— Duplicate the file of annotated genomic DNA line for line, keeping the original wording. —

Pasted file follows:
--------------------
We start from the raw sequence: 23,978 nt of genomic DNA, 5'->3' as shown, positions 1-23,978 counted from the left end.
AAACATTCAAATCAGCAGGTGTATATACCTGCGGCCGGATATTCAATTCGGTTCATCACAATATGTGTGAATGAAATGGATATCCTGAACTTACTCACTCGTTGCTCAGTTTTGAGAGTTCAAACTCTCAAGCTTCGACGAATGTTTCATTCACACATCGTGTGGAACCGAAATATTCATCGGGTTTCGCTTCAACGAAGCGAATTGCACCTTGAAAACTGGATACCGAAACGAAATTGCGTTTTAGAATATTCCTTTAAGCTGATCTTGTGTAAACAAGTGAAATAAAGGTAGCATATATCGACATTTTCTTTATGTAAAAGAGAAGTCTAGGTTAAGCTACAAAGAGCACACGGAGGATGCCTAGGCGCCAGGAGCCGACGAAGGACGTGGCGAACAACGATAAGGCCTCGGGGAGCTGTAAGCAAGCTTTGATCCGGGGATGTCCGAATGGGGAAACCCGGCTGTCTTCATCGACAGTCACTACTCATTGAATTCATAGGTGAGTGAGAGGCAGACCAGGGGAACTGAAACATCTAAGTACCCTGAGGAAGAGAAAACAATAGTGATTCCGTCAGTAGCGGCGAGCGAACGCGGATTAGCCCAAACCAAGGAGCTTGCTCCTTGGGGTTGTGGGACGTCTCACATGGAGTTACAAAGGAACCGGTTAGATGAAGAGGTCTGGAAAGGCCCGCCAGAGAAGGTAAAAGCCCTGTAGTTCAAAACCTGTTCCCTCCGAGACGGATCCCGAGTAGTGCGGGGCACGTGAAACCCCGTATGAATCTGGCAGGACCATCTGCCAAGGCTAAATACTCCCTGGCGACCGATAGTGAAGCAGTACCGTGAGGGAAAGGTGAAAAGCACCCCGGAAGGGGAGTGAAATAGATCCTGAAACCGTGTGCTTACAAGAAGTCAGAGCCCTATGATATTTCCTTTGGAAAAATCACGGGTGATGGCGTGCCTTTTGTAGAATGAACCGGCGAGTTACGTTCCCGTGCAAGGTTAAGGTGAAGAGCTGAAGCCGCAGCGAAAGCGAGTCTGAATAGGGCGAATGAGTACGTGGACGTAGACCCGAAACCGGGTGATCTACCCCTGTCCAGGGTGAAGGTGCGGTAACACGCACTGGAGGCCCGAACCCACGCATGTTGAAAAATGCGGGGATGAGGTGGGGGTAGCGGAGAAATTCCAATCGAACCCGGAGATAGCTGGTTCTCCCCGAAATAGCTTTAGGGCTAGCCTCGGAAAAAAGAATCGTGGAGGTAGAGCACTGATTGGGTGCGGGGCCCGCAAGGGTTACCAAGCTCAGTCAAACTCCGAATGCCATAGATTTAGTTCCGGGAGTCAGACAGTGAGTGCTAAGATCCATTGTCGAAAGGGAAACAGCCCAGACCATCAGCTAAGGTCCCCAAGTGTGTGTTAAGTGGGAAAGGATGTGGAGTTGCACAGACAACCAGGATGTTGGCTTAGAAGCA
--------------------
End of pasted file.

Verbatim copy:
We start from the raw sequence: 23,978 nt of genomic DNA, 5'->3' as shown, positions 1-23,978 counted from the left end.
AAACATTCAAATCAGCAGGTGTATATACCTGCGGCCGGATATTCAATTCGGTTCATCACAATATGTGTGAATGAAATGGATATCCTGAACTTACTCACTCGTTGCTCAGTTTTGAGAGTTCAAACTCTCAAGCTTCGACGAATGTTTCATTCACACATCGTGTGGAACCGAAATATTCATCGGGTTTCGCTTCAACGAAGCGAATTGCACCTTGAAAACTGGATACCGAAACGAAATTGCGTTTTAGAATATTCCTTTAAGCTGATCTTGTGTAAACAAGTGAAATAAAGGTAGCATATATCGACATTTTCTTTATGTAAAAGAGAAGTCTAGGTTAAGCTACAAAGAGCACACGGAGGATGCCTAGGCGCCAGGAGCCGACGAAGGACGTGGCGAACAACGATAAGGCCTCGGGGAGCTGTAAGCAAGCTTTGATCCGGGGATGTCCGAATGGGGAAACCCGGCTGTCTTCATCGACAGTCACTACTCATTGAATTCATAGGTGAGTGAGAGGCAGACCAGGGGAACTGAAACATCTAAGTACCCTGAGGAAGAGAAAACAATAGTGATTCCGTCAGTAGCGGCGAGCGAACGCGGATTAGCCCAAACCAAGGAGCTTGCTCCTTGGGGTTGTGGGACGTCTCACATGGAGTTACAAAGGAACCGGTTAGATGAAGAGGTCTGGAAAGGCCCGCCAGAGAAGGTAAAAGCCCTGTAGTTCAAAACCTGTTCCCTCCGAGACGGATCCCGAGTAGTGCGGGGCACGTGAAACCCCGTATGAATCTGGCAGGACCATCTGCCAAGGCTAAATACTCCCTGGCGACCGATAGTGAAGCAGTACCGTGAGGGAAAGGTGAAAAGCACCCCGGAAGGGGAGTGAAATAGATCCTGAAACCGTGTGCTTACAAGAAGTCAGAGCCCTATGATATTTCCTTTGGAAAAATCACGGGTGATGGCGTGCCTTTTGTAGAATGAACCGGCGAGTTACGTTCCCGTGCAAGGTTAAGGTGAAGAGCTGAAGCCGCAGCGAAAGCGAGTCTGAATAGGGCGAATGAGTACGTGGACGTAGACCCGAAACCGGGTGATCTACCCCTGTCCAGGGTGAAGGTGCGGTAACACGCACTGGAGGCCCGAACCCACGCATGTTGAAAAATGCGGGGATGAGGTGGGGGTAGCGGAGAAATTCCAATCGAACCCGGAGATAGCTGGTTCTCCCCGAAATAGCTTTAGGGCTAGCCTCGGAAAAAAGAATCGTGGAGGTAGAGCACTGATTGGGTGCGGGGCCCGCAAGGGTTACCAAGCTCAGTCAAACTCCGAATGCCATAGATTTAGTTCCGGGAGTCAGACAGTGAGTGCTAAGATCCATTGTCGAAAGGGAAACAGCCCAGACCATCAGCTAAGGTCCCCAAGTGTGTGTTAAGTGGGAAAGGATGTGGAGTTGCACAGACAACCAGGATGTTGGCTTAGAAGCA